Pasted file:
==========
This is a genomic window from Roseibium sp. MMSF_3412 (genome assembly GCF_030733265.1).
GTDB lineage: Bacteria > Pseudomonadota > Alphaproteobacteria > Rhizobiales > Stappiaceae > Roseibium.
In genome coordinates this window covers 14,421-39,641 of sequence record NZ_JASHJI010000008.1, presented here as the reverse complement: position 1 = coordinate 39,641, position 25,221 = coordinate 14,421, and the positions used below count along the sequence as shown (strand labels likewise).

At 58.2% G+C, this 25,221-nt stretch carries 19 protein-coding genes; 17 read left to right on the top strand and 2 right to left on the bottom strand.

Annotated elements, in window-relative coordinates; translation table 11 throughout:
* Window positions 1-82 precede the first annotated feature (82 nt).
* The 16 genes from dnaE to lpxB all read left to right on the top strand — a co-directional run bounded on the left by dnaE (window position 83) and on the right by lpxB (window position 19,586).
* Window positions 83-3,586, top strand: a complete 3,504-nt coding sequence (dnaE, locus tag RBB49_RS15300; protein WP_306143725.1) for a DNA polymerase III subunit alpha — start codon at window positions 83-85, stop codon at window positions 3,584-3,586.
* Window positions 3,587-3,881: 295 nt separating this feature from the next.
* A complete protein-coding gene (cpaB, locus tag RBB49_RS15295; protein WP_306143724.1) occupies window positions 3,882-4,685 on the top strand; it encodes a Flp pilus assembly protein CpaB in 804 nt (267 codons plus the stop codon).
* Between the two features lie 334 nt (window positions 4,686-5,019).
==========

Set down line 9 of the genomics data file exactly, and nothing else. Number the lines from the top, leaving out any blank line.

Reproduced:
* Window positions 3,587-3,881: 295 nt separating this feature from the next.